Insomnia, Snoring, Sleep Apnea

The world and life of a sleep tech

Posts Tagged ‘children’

Insomnia in our Children; Setting Limits Helps

Posted by amykr on June 2, 2009

sleeping mother and child2With the beginning of summer here and the end of the school year the need to consider our children’s habits while they are at home. Many children are home alone or home with older siblings and are limited in their activities. This can lead to issues that will increase health problems.

The sleeping pattern for a child is very important. During sleep they not only rest; they heal from injuries, grow and their minds process much of the information it accumulates during the day. The amount a child or teen needs is higher then an adult yet we treat our children as if they have the same needs as adults. Limit setting is sometimes difficult but is as necessary during the summer as the school year.

Here are a few tips for encouraging sleep in children:
• Set a strict bedtime for most days but allow for special occasions. This will keep them on a schedule and will reduce the need to adjust their schedule when school starts.
• Allow them to sleep in on the weekend. If your child has some sleep debt, a need the body has for extra sleep, it can help to be allowed to sleep in on certain days.
• Make sure that there room is dark and quiet. It is hard to go to sleep with excess light and noise. This does not allow the brain to settle down.
• Remove all electronics from the room. There are two problems with electronics such as game systems, television and computers, they are tempting to go back to when the patents leave, and using them right before they go to sleep will not allow the brain to prepare itself for sleep.
• Create a routine to help them unwind. If a child does the same routine every night they are set up for sleep success. A great routine would start with sitting quietly about 30 minutes before bed and read or be read to, then go brush their teeth, change into sleep clothes, get a glass of water for the bedside table ( will eliminate the “I’m thirsty” call), turn off the lights and get into bed.

Parents want what is best for their children. It is essential that we work with them to succeed in all areas of their life. Helping them to get enough sleep will help them to learn better, be healthier and be happier.


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ADD/ADHD and Sleep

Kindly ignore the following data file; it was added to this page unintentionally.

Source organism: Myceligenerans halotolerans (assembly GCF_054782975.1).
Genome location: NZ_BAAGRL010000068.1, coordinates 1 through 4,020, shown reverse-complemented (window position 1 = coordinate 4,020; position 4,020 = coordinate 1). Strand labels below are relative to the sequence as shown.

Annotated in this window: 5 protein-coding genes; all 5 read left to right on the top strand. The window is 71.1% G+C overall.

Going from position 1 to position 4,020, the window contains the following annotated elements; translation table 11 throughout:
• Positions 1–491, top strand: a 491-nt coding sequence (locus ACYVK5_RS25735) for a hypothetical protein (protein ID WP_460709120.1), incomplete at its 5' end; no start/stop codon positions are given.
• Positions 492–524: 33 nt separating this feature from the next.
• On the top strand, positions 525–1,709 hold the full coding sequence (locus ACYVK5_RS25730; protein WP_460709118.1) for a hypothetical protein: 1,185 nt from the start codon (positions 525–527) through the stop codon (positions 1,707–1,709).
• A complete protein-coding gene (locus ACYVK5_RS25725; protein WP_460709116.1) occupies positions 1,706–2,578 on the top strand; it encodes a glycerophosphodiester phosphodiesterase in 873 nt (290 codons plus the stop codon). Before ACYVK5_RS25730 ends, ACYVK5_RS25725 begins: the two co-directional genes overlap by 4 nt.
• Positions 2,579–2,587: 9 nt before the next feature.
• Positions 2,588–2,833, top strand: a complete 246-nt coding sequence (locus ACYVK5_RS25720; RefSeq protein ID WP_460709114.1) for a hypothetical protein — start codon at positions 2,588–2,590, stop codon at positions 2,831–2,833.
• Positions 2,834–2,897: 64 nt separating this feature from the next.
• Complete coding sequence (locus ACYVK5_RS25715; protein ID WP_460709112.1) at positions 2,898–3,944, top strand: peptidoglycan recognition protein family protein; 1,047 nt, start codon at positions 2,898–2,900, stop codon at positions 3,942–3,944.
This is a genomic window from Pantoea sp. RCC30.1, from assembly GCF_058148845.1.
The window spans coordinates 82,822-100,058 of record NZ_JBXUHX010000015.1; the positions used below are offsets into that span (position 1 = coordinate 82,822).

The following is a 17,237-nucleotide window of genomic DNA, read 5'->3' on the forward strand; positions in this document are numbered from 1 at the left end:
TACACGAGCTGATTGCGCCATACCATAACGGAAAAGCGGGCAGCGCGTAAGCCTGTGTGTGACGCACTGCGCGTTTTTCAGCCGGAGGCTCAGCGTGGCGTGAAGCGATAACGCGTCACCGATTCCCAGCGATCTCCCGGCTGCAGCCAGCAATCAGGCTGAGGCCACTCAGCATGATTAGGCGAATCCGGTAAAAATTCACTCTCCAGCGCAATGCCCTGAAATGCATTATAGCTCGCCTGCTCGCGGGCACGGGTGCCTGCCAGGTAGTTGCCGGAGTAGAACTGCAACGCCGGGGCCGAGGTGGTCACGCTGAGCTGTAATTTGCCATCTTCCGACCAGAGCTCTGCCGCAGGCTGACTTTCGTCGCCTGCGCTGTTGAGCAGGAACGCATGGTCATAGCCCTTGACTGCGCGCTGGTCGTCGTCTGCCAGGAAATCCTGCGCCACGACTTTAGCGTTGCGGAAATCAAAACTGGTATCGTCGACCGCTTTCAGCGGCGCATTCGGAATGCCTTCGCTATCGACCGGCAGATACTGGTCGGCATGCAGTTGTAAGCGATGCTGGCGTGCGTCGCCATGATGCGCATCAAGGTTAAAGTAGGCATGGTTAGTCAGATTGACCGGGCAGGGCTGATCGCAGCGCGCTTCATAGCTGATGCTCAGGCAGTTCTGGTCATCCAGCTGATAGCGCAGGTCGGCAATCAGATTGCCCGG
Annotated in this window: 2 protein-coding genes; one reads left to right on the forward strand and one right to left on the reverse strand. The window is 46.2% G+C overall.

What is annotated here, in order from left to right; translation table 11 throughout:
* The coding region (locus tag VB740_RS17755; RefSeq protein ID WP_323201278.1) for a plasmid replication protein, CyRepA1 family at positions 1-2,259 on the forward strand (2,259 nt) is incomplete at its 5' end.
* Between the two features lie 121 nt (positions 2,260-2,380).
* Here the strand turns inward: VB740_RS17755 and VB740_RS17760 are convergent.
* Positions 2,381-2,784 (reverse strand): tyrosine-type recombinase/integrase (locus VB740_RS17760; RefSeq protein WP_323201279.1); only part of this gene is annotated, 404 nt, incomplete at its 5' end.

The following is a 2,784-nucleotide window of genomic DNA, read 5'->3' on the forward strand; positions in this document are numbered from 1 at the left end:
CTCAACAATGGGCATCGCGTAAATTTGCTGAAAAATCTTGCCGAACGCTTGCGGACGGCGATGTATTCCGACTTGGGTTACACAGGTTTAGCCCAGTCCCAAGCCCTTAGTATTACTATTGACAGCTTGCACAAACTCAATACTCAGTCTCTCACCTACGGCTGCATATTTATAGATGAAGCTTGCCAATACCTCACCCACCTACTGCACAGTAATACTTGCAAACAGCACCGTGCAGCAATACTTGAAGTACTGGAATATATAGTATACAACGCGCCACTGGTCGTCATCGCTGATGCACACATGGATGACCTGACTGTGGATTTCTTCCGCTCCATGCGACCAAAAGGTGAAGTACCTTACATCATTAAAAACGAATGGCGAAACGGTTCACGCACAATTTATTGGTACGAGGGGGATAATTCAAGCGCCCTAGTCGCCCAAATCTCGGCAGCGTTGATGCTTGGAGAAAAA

Posted by amykr on March 15, 2009

This is an area that has  not had enough research.  The general consensus is that either ADD causes sleep disturbances like insomnia and fragmented sleep (sleep that is not continuous.) Or that sleep deprivation can bring on the symptoms of ADD/ADHD.  So how do you know what to look for?  How do you know what came first?

The first thing is to look for obvious signs of a sleep disorder.  Does your child snore?   If you listen to your child and when they snore you hear interruptions followed by gasping you might be hearing sleep apnea.  These issues can be caused from enlarged tonsils and adenoids, allergies or obesity. 

There could also be a condition called restless leg syndrome.  This is a creepy crawly sensation in the legs or arms that makes your child feel like they have to move.  It usually happens in the evening and continues through bed time.

These issues cause sleep deprivation because it will disrupt sleep, delay the onset of sleep and can prevent deep slow wave sleep or REM sleep, the stage when you dream.  The side effects of sleep deprivation are fatigue, irritability, inattentiveness, and in children sometimes aggression. 

The best thing you can do is start by talking to your doctor about any sleep issues your child might have.  You might also want to talk about any other health issues such as asthma, allergies, or vitamin and mineral deficiencies.  There could also be side effects to medication. 

The best thing you can do is to help your child is to create a good sleep environment.  You set the best example.  Eliminate caffeine, increase exercise and outdoor play, not eating at least two hours before bed time, and avoiding sleeping medications help to increase your child’s sleepiness. 

Create a room for sleep.  Have room darkening curtains on the windows, this will also help to keep noise out.  Do not have a television in your child’s room, the stimulation from it will not allow the brain to prepare for sleep. 

Finally, a hot bath and a routine that you follow each night will help your child and his mind get ready for bed.  The routine teaches the brain this is what we do for bed so its time to quiet down.  The hot bath and the body cooling down afterwords is a cure to the brain that it is sleep time. 

In the end there is no concrete rule that sleep causes ADD/ADHD or that ADD/ADHD causes sleep problems.  As more research is done we will get more answers that will help children to sleep and learn optimally.


Sites where you can get more information

Amy Korn-Reavis, RRT, RPSGT has been in the respiratory field for over twenty years. She has worked in all areas and is currently focusing on sleep and how to help the community feel better by sleeping better. She is the manager of Emery Sleep Solutions an independent testing facility located in Apopka, Florida. She is also the coordinator of A.W.A.K.E. Orlando a support group for people with sleep disorders  If you have any questions about sleep or are looking for someone to speak at your community function she can be reached at

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